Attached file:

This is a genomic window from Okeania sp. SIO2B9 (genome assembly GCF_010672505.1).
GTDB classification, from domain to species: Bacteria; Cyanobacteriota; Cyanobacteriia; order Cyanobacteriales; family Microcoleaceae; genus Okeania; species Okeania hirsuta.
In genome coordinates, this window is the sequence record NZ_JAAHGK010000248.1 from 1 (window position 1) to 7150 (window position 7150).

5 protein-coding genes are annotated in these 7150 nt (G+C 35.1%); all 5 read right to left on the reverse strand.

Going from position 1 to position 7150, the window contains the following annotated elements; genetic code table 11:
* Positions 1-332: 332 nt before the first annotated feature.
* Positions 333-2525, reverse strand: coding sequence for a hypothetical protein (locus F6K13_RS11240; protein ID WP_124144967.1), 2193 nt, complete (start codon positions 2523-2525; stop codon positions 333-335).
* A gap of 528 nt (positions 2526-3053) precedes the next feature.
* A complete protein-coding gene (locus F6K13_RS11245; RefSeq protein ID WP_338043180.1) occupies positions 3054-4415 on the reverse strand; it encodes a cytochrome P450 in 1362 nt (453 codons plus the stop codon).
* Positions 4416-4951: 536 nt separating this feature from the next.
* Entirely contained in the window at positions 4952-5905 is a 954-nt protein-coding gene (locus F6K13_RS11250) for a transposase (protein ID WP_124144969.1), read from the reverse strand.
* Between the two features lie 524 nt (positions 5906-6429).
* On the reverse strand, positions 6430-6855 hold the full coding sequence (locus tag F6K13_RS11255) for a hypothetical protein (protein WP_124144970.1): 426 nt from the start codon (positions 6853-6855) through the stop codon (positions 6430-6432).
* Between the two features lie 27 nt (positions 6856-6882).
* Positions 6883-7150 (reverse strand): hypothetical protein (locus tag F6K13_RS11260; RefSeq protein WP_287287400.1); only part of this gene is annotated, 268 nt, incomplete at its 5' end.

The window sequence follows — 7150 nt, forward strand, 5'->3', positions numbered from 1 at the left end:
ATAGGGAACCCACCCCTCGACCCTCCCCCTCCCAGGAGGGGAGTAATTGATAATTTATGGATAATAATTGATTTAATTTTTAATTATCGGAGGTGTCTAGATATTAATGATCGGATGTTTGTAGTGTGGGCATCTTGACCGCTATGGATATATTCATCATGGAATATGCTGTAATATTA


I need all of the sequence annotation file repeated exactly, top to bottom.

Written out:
This is a genomic window from Okeania sp. SIO2B9 (genome assembly GCF_010672505.1).
GTDB classification, from domain to species: Bacteria; Cyanobacteriota; Cyanobacteriia; order Cyanobacteriales; family Microcoleaceae; genus Okeania; species Okeania hirsuta.
In genome coordinates, this window is the sequence record NZ_JAAHGK010000248.1 from 1 (window position 1) to 7150 (window position 7150).

5 protein-coding genes are annotated in these 7150 nt (G+C 35.1%); all 5 read right to left on the reverse strand.

Going from position 1 to position 7150, the window contains the following annotated elements; genetic code table 11:
* Positions 1-332: 332 nt before the first annotated feature.
* Positions 333-2525, reverse strand: coding sequence for a hypothetical protein (locus F6K13_RS11240; protein ID WP_124144967.1), 2193 nt, complete (start codon positions 2523-2525; stop codon positions 333-335).
* A gap of 528 nt (positions 2526-3053) precedes the next feature.
* A complete protein-coding gene (locus F6K13_RS11245; RefSeq protein ID WP_338043180.1) occupies positions 3054-4415 on the reverse strand; it encodes a cytochrome P450 in 1362 nt (453 codons plus the stop codon).
* Positions 4416-4951: 536 nt separating this feature from the next.
* Entirely contained in the window at positions 4952-5905 is a 954-nt protein-coding gene (locus F6K13_RS11250) for a transposase (protein ID WP_124144969.1), read from the reverse strand.
* Between the two features lie 524 nt (positions 5906-6429).
* On the reverse strand, positions 6430-6855 hold the full coding sequence (locus tag F6K13_RS11255) for a hypothetical protein (protein WP_124144970.1): 426 nt from the start codon (positions 6853-6855) through the stop codon (positions 6430-6432).
* Between the two features lie 27 nt (positions 6856-6882).
* Positions 6883-7150 (reverse strand): hypothetical protein (locus tag F6K13_RS11260; RefSeq protein WP_287287400.1); only part of this gene is annotated, 268 nt, incomplete at its 5' end.

The window sequence follows — 7150 nt, forward strand, 5'->3', positions numbered from 1 at the left end:
ATAGGGAACCCACCCCTCGACCCTCCCCCTCCCAGGAGGGGAGTAATTGATAATTTATGGATAATAATTGATTTAATTTTTAATTATCGGAGGTGTCTAGATATTAATGATCGGATGTTTGTAGTGTGGGCATCTTGACCGCTATGGATATATTCATCATGGAATATGCTGTAATATTA